The Theatre at Ace Hotel
In Big Eyes, director Tim Burton goes easy on his usual bombast and delivers a magnificent period drama. Amy Adams stars in her most demanding role to date. Those of us who grew up during the 1960s will remember Margaret Keane’s ubiquitous “big eyes” paintings.
Most of us didn’t know the history behind them. Until now.
As they discussed at the Ace Hotel, screenwriters Scott Alexander and Larry Karaszewski [[Ed Wood (1994)] did extensive research. San Francisco artist Keane, who made a rare appearance, confirmed the accuracy of the film. In the Q&A, she acknowledged that her husband Walter was a marketing genius. As played by Christoph Waltz, he’s also a near psychopath. Some critics have complained that Waltz’s performance is overdone. However, wife Margaret says that it was just like Walter.
As the film opens, it’s the 1950s. Margaret (Adams) leaves an abusive marriage, taking her young daughter (Delaney Raye) and drives across the country. She winds up in beat era San Francisco faced with the problem of every aspiring artist, how to make a living. Walter (Waltz), a Realtor with artistic ambitions, at first seems like a godsend. He’s a brilliant salesman, but his methods become a point of contention between them.
Before the topless craze, San Francisco’s North Beach was a haven for jazz clubs and coffee houses. The Keane’s get started displaying their wares at the Hungry i. As played by John Polito, club owner Enrico Banducci is a tough negotiator but eventually comes around. The production design by Rick Heinrichs, art direction supervised by Chris August and set decoration by Shane Vieau are superbly done to recreate the beloved era.
Critics from the major dailies have been surprisingly (or maybe not so surprisingly) lukewarm to the movie. In The Los Angeles Times, Betsy Sharkey writes:
Everywhere in the film are those Keane eyes — hugely dark, impossibly sad — framed on walls, showing in galleries, emerging, as we watch, on canvas in Margaret’s studio, behind closed doors, so no other eyes could see. But this portrait of a woman on the verge — of success, of suppression, of submission, of rebellion — is never fully realized. For all of the turmoil around her, Margaret is too often stationed in front of a canvas in silent concentration. As was the case in the artist’s real life, her huckster husband, Walter, is allowed to hog the spotlight . . . Perhaps some of the tiptoeing around Margaret, who is still alive and painting in real life, is due to Burton’s inability to shake the sense that those eyes were watching him.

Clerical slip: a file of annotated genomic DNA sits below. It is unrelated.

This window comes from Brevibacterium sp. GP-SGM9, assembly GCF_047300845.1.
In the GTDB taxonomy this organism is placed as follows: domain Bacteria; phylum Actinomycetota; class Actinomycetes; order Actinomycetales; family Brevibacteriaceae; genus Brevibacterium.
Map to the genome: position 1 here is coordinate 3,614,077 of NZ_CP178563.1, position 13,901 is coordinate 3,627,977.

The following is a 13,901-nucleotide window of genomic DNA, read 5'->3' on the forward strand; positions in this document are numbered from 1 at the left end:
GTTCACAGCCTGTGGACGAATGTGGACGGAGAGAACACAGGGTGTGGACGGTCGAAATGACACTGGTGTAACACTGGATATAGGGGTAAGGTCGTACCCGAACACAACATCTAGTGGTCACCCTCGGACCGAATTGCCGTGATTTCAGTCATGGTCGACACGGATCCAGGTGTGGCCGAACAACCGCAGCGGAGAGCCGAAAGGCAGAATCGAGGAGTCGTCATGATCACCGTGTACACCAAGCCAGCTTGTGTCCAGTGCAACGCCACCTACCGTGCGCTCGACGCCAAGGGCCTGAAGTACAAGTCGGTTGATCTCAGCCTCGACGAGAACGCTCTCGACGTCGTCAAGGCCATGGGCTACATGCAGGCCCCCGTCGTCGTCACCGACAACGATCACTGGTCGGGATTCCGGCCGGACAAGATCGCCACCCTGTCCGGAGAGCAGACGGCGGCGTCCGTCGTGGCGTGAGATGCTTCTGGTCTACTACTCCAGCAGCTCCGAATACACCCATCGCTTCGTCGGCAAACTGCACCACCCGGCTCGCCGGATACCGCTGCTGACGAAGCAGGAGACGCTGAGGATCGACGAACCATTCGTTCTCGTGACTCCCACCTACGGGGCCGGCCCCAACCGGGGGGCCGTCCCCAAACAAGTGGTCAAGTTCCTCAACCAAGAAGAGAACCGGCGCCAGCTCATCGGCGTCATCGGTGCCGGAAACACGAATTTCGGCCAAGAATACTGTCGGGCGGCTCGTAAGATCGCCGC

The New York Times’ A. O. Scott was slightly more charitable. He describes the film as
A horror movie tucked inside a domestic drama wrapped up in a biopic . . . The world is an unfriendly place for a single mother, and the city, shot in bright, saturated colors (by Bruno Delbonnel), has a lurid creepiness that suggests Alfred Hitchcock’s Vertigo, an impression underlined by Ms. Adams’s blond, slightly chilly vulnerability . . . Ms. Adams’s performance is sensitive and subtle, but the film can’t quite figure out what to do with her character’s passivity. Trying to do Margaret justice, Mr. Burton can’t prevent himself (and Mr. Waltz) from upstaging her.
Burton’s Vertigo references can hardly be helped given the San Francisco setting. Margaret, though, is quite different from either Madeleine or Judy, neither a tramp nor a femme fatale. She’s closer to the artist Chris, the heroine of Sam Fuller’s The Crimson Kimono, another woman ahead of her time.
I also see Margaret’s supposed passivity differently. When she finally finds her voice it’s as if she’d been playing the old Muhammad Ali rope-a-dope trick all along.